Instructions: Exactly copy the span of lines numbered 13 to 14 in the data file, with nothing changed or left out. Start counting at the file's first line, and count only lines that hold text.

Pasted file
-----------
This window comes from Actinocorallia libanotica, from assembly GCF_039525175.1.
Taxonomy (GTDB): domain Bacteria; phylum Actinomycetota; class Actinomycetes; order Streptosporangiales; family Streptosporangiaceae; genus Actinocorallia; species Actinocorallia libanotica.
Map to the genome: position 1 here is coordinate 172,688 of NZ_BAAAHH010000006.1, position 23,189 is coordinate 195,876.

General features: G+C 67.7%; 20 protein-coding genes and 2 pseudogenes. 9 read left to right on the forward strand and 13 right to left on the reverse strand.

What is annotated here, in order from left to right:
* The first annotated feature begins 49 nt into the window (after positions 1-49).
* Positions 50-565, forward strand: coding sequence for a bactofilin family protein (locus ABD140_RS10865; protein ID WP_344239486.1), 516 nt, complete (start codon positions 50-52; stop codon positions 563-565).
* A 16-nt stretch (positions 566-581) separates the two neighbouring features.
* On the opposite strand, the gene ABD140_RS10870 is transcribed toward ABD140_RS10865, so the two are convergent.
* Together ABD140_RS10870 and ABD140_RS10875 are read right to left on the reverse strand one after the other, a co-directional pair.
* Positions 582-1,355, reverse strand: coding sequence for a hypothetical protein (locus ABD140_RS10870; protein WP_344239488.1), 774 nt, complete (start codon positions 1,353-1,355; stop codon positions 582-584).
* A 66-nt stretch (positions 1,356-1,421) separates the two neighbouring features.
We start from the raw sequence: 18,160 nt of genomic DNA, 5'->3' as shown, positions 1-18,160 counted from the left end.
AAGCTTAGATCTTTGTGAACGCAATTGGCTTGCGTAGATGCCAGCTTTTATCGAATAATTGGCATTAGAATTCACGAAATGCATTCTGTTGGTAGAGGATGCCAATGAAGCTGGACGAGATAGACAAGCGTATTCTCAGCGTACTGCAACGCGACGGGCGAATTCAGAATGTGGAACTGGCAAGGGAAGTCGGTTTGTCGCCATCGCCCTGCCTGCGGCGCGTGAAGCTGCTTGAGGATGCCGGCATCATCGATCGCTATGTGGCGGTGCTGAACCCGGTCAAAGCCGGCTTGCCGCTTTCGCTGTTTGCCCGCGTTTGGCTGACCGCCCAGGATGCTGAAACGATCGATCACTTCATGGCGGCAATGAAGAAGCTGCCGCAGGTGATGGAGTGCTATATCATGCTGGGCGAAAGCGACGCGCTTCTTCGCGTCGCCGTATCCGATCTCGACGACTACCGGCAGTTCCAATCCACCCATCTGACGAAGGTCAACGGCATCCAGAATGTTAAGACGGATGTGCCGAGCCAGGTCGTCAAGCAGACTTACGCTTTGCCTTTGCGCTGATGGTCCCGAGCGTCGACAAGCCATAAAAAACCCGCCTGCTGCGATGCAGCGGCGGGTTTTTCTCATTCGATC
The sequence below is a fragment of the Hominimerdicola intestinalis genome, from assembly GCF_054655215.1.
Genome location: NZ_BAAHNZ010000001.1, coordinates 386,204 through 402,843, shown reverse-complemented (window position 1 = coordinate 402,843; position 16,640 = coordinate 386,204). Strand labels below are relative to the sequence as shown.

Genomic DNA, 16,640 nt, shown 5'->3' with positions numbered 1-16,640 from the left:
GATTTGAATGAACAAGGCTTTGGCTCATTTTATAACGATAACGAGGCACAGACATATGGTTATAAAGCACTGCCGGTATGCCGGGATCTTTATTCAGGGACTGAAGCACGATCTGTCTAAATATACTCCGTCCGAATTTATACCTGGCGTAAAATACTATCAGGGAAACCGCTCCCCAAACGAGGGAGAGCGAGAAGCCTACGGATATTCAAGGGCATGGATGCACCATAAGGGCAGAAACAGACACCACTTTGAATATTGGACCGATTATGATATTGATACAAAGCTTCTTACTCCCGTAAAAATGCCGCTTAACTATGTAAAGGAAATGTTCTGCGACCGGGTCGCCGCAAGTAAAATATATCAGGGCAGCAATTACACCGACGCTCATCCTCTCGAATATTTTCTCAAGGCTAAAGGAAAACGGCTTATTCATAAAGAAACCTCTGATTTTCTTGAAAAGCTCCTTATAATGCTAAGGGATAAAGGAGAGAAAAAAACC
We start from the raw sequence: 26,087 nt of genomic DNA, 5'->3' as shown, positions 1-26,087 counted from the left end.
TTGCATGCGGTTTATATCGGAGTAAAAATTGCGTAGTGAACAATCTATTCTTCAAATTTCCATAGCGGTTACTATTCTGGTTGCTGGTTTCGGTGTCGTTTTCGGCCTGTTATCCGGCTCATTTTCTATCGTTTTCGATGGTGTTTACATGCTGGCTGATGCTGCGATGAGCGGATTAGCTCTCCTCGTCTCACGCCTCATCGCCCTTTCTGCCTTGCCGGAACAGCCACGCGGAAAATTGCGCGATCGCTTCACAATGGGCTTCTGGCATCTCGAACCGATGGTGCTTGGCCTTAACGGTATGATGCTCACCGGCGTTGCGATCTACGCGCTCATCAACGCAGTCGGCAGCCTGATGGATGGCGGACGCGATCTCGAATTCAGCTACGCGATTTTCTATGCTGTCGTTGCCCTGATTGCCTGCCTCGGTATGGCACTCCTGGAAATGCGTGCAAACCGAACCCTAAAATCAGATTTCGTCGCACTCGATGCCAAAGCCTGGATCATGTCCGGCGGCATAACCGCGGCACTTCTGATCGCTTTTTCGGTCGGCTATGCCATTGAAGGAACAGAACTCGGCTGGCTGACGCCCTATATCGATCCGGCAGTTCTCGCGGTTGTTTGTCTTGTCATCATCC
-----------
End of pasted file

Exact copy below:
We start from the raw sequence: 18,160 nt of genomic DNA, 5'->3' as shown, positions 1-18,160 counted from the left end.
AAGCTTAGATCTTTGTGAACGCAATTGGCTTGCGTAGATGCCAGCTTTTATCGAATAATTGGCATTAGAATTCACGAAATGCATTCTGTTGGTAGAGGATGCCAATGAAGCTGGACGAGATAGACAAGCGTATTCTCAGCGTACTGCAACGCGACGGGCGAATTCAGAATGTGGAACTGGCAAGGGAAGTCGGTTTGTCGCCATCGCCCTGCCTGCGGCGCGTGAAGCTGCTTGAGGATGCCGGCATCATCGATCGCTATGTGGCGGTGCTGAACCCGGTCAAAGCCGGCTTGCCGCTTTCGCTGTTTGCCCGCGTTTGGCTGACCGCCCAGGATGCTGAAACGATCGATCACTTCATGGCGGCAATGAAGAAGCTGCCGCAGGTGATGGAGTGCTATATCATGCTGGGCGAAAGCGACGCGCTTCTTCGCGTCGCCGTATCCGATCTCGACGACTACCGGCAGTTCCAATCCACCCATCTGACGAAGGTCAACGGCATCCAGAATGTTAAGACGGATGTGCCGAGCCAGGTCGTCAAGCAGACTTACGCTTTGCCTTTGCGCTGATGGTCCCGAGCGTCGACAAGCCATAAAAAACCCGCCTGCTGCGATGCAGCGGCGGGTTTTTCTCATTCGATC